Even assuming that claimant's back problem was not a continuation of back problems she had been experiencing since her accident, the evidence otherwise suggests the injury sustained in the accident made her easily susceptible to any additional injury she may sustained on July 20, 1994. The evidence points to a conclusion that but for the aggravation of claimant's degenerative disc problem by the November 2, 1992, claimant would not have been so easily susceptible to the July 20, 1994 injury.
¶ 9. Nevertheless, despite finding that Fowler's 1994 injury was a continuation of her work related injury in 1992, the administrative law judge also concluded that the recent disk rupture, which was shown in an MRI taken in March of 1995 and which Dr. Blanchard testified correlated to a more recent injury, “is not related to claimant's industrial accident of November 2, 1992 and that employer is not obligated to pay for treatment of this problem.” Fowler did not file any cross-appeal, so the finding that the ruptured disk was not work related is not before this Court.
¶ 10. The burden of proof of affirmative defenses, including the defense of intervening cause, rests upon the employer. Marshall Durbin Companies v. Warren, 633 So.2d 1006, 1008 (Miss.1994). Under the defense of intervening cause, an employer remains liable for all manifestations of an injury, regardless of how long the manifestations continue, but if an “independent agency” terminates the effect of the original injury, the employer is not liable for subsequent injuries. Kelly Brothers Contractors, Inc. v. Windham, 410 So.2d 1322, 1324 (Miss.1982).
¶ 11. In this case, the Workers' Compensation Commission [the Commission] affirmed the administrative law judge's decision which found Fowler's injury of 1994 was part of a continuous chain of back problems that arose from a pre-existing condition which first manifested itself because of her 1992 injury that admittedly was work related. It is well settled that when a dormant, pre-existing condition is aggravated by a work related injury, the condition is compensable. Port Gibson Veneer and Box Co. v. Brown, 226 Miss. 127, 130-31, 83 So.2d 757, 759 (1955). See also Dunn, Mississippi Workmen's Compensation § 164 (3rd ed.1990). Both Dr. Woods and Dr. Blanchard diagnosed a degenerative disk condition. Since the 1992 injury, Fowler had continuously complained of back problems and sought medical treatment. As such, the decision of the Commission was supported by credible evidence. See Medart v. Adams, 344 So.2d 141, 143 (Miss.1977). Alternatively, the Commission found that the 1992 injury made Fowler more susceptible to back injury, and therefore the 1994 injury was compensable. As with pre-existing conditions, an employer remains liable for subsequent injuries related to a prior work related injury. Dunn, Mississippi Workmen's Compensation § 157 (3rd ed.1990). Dr. Ferguson's records indicated that Fowler's back condition continued to deteriorate following the 1992 injury. This decision was supported by credible evidence. See Medart v. Adams, 344 So.2d at 143 (Miss.1977).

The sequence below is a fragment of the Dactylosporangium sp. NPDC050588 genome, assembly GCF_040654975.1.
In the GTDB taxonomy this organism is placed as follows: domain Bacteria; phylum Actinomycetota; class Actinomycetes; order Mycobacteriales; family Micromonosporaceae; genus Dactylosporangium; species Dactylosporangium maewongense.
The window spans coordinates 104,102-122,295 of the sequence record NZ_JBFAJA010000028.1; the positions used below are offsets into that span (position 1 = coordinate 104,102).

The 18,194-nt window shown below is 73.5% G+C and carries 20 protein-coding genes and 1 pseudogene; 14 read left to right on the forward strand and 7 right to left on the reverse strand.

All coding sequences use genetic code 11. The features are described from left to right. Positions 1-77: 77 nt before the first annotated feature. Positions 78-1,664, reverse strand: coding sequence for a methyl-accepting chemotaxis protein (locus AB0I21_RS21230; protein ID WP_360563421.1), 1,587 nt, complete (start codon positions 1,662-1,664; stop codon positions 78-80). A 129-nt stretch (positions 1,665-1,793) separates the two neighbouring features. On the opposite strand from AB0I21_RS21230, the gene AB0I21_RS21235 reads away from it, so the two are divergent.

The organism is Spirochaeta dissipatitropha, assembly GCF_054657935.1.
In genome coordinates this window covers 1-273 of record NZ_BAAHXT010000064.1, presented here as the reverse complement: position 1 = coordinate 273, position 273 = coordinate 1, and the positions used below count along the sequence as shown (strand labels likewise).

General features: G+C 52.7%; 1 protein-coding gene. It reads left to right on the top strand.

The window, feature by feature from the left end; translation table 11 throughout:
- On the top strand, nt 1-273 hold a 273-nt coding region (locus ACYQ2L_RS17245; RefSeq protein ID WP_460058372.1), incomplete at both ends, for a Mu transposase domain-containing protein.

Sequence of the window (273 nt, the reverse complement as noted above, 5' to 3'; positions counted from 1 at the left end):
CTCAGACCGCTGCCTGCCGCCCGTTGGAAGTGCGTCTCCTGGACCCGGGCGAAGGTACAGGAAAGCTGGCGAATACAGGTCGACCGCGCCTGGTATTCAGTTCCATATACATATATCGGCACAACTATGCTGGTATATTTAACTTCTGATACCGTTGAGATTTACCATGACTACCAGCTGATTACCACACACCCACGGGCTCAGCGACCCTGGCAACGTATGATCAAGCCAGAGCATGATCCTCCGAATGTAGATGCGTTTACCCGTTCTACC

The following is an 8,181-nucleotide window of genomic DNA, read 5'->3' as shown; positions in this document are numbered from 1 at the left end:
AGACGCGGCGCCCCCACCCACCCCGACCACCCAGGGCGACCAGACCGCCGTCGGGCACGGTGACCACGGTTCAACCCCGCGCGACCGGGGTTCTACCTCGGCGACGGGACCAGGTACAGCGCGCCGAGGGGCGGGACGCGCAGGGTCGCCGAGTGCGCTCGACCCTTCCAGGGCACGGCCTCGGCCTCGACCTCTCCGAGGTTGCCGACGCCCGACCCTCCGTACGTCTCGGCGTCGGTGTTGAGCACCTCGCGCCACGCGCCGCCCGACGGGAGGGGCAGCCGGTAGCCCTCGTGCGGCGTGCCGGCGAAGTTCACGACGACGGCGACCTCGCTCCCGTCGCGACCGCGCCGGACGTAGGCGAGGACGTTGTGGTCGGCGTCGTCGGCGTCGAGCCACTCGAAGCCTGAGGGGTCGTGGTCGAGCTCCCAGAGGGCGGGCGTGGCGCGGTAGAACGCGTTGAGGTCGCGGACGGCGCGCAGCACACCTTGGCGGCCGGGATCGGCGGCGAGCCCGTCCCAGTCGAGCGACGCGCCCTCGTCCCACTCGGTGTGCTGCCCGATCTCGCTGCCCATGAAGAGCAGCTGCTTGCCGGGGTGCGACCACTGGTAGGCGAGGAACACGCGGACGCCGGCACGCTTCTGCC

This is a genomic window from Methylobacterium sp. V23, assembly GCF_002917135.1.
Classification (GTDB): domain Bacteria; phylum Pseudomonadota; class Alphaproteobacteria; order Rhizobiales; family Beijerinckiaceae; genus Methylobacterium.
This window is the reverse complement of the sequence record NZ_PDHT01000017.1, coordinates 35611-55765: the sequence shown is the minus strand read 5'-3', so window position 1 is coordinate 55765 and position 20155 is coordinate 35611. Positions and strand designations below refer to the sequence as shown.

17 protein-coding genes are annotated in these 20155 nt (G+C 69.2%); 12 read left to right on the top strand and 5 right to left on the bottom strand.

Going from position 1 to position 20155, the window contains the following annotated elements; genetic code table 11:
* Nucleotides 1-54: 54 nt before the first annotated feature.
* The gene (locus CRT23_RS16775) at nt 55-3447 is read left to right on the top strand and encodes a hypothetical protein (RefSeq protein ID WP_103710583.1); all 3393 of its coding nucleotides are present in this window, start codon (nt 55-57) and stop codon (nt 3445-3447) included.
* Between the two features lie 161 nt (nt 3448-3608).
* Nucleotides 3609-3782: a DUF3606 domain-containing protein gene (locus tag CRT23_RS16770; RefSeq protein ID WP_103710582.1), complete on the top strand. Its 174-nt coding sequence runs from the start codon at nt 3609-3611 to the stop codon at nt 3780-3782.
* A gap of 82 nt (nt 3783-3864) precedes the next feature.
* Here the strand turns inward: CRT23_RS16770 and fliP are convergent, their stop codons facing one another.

¶ 12. Concerning the award of permanent partial disability benefits, the administrative hearing officer found that Fowler was “unable to work a full shift and that she is presently working between five and ten hours less per week than what she was working at the time of her injury.” The Commission affirmed this decision. The testimony of Fowler and Birch supported this finding, and as such substantial, credible evidence supported the Commission's order. Id.
¶ 13. Concerning the award of medical expenses incurred in the treatment subsequent to the 1994 injury, the administrative law judge found that because the 1994 injury was related to the 1992 injury, Walmart was liable for treatment for the 1994 injury, and the Commission affirmed this finding. Having found that the Commission's finding of no intervening cause was supported by the evidence, Walmart is liable for all treatment incurred as a result of the 1994 injury. See Jordan v. Hercules, 600 So.2d 179, 185 (Miss.1992).
¶ 14. In conclusion, the Commission's finding that Fowler's continuing back problems were related to the admittedly work related injury of 1992 is supported by both fact and medical evidence. We find no error.
¶ 15. THE JUDGMENT OF THE SIMPSON COUNTY CIRCUIT COURT IS AFFIRMED. APPELLANTS ARE TAXED WITH ALL COSTS OF THIS APPEAL PLUS STATUTORY DAMAGES AND PENALTY.
¶ 16. I respectfully dissent. It is my view that this case is controlled by the “corollary” to a general rule of interpretation of workers' compensation law announced in Rathborne, Hair & Ridgeway Box Co. v. Green, 237 Miss. 588, 115 So.2d 674 (1959). In setting out both the rule and the corollary, the Mississippi Supreme Court said:
The rule in this State is that when a pre-existing disease or infirmity of an employee is aggravated, lighted up, or accelerated by a work-connected injury, or if the injury combines with the disease or infirmity to produce disability, the resulting disability is compensable. A corollary to the rule just stated is that when the effects of the injury have subsided, and the injury no longer combines with the disease or infirmity to produce disability, any subsequent disability attributable solely to the disease or infirmity is not compensable.
Id. at 676 (emphasis supplied).
¶ 17. In this case, Fowler had suffered a back injury at work in 1992, the severity of which was unquestionably attributable in part to the existence and resulting aggravation of a pre-existing degenerative disk disease. The evidence is undisputed that Fowler was compensated for this 1992 injury and that she subsequently returned to work. Though she reported that she continued to experience back pains after returning to work, the record is clear that her symptoms were not disabling. Neither is there any expert testimony differentiating her continuing complaints of pain between her injury and the pre-existing diseased condition of her spine.